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What does the IDN wiki give us?

One topic that kept being misunderstood at the ICANN meeting in India was ‘what is the purpose of the IDN wiki’ – the example.test site that are actual IDN TLDs in the root. I’ll try to explain what is going on with the wiki and what it can and cannot be used for.

First some background and clarifying information. Having your script/language represented in the wiki is not a pre-requisite for eventually getting an IDN TLD in the root. These 11 languages/scripts are merely being used to evaluate usability of IDNs in applications. The “example.test” strings in the wiki were translated into the specified languages and then represented by the associated scripts.

There are no other strings but the one for “example” in each of the zones. To answer another question that often comes up — there are no registrations available and there is also no associated registration policies, nor are there variant tables. Variant tables across scripts can be quite a challenge to develop, especially when there are similarities with other scripts supported under the TLD (mixed or not). For more on this, see for example all the work related to Indian languages and scripts at (the presentations will be posted asap).

What this all means is that having clear rules for how these tables and policies should be developed are very important factors as we move towards introduction of IDN TLDs. While the IDN Guidelines provide an initial overview of this, the details of it will be important in the implementation of the processes and policies related to the introduction of IDN TLDs (regardless of it being on the ccTLD or gTLD side).

So in other words, inclusion in the wiki does not indicate whether or not a script/language combination is safe to deploy and as such can be used directly in the root.

So back to the original question – what does the wiki then do? It is an online tool so all interested users can try out fully localized domain names (IDN both before and after the dot) in, for example, web addresses or email addresses. Interested users could be registrants, general users of domain names in some capacity, registries or companies that are thinking about becoming IDN TLD operators, application developers who either have or are going to implement IDNs for use in their products. As such there can be many different reasons for participating in the wiki. But in general it should provide a good overview of what IDNs solve and what the difficulties are around usage – the problems that users face. They will also help highlight other limitations in solutions (keyboards or software to type and also to display scripts, application support and difference in implementation, content, etc).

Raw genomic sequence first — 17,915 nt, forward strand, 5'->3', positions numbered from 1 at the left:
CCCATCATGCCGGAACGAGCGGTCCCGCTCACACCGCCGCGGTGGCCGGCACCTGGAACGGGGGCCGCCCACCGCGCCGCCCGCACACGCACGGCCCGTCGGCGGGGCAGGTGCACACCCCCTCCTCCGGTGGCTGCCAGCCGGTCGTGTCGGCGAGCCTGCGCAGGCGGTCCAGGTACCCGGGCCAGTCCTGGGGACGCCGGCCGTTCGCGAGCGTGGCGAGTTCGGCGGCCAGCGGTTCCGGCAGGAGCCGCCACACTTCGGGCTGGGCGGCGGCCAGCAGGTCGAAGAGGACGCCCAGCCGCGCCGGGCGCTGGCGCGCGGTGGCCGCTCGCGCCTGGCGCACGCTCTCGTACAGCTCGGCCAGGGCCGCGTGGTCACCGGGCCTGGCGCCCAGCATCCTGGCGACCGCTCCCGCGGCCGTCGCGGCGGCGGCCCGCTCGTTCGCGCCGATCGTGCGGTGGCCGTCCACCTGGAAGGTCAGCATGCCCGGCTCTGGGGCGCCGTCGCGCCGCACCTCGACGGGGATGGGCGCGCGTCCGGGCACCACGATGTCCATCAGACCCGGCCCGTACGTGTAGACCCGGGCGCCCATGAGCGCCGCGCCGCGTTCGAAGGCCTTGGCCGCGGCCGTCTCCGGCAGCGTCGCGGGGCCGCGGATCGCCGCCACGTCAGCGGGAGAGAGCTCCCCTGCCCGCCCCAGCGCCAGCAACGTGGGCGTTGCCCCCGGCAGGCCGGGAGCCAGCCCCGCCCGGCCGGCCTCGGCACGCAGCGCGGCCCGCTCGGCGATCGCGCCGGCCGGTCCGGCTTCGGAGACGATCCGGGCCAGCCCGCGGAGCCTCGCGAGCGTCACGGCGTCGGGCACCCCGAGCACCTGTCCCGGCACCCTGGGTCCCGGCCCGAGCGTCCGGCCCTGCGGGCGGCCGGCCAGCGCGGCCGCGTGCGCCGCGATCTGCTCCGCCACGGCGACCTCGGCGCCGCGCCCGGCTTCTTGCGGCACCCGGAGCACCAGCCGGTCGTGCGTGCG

Historically, when new TLDs have been included in the DNS, there have been some cases with some usability problems. The hope is that the wiki in addition will demonstrate to any potential IDN TLD operator what some of the acceptance or usability problems are around IDNs. As such this will give a good up front indication of what user complaints may arise when the day comes that IDN registrations are purchased and moved into operation (under IDN TLDs).
The wiki provides some suggestions about how participants can test along with other IDN relevant IDN information. It can be accessed at and functions like any wiki where you can set up an account and create pages and participate in discussion forums.

Note: while much of this work is related to IDN TLDs it is important to keep in mind that a lot of the experience and knowledge we have today to supply at the TLD level is coming from the implementations at the second level. IDN at second level have been around since 2001.


    Domain Name System
    Internationalized Domain Name ,IDN,"IDNs are domain names that include characters used in the local representation of languages that are not written with the twenty-six letters of the basic Latin alphabet ""a-z"". An IDN can contain Latin letters with diacritical marks, as required by many European languages, or may consist of characters from non-Latin scripts such as Arabic or Chinese. Many languages also use other types of digits than the European ""0-9"". The basic Latin alphabet together with the European-Arabic digits are, for the purpose of domain names, termed ""ASCII characters"" (ASCII = American Standard Code for Information Interchange). These are also included in the broader range of ""Unicode characters"" that provides the basis for IDNs. The ""hostname rule"" requires that all domain names of the type under consideration here are stored in the DNS using only the ASCII characters listed above, with the one further addition of the hyphen ""-"". The Unicode form of an IDN therefore requires special encoding before it is entered into the DNS. The following terminology is used when distinguishing between these forms: A domain name consists of a series of ""labels"" (separated by ""dots""). The ASCII form of an IDN label is termed an ""A-label"". All operations defined in the DNS protocol use A-labels exclusively. The Unicode form, which a user expects to be displayed, is termed a ""U-label"". The difference may be illustrated with the Hindi word for ""test"" — परीका — appearing here as a U-label would (in the Devanagari script). A special form of ""ASCII compatible encoding"" (abbreviated ACE) is applied to this to produce the corresponding A-label: xn--11b5bs1di. A domain name that only includes ASCII letters, digits, and hyphens is termed an ""LDH label"". Although the definitions of A-labels and LDH-labels overlap, a name consisting exclusively of LDH labels, such as"""" is not an IDN."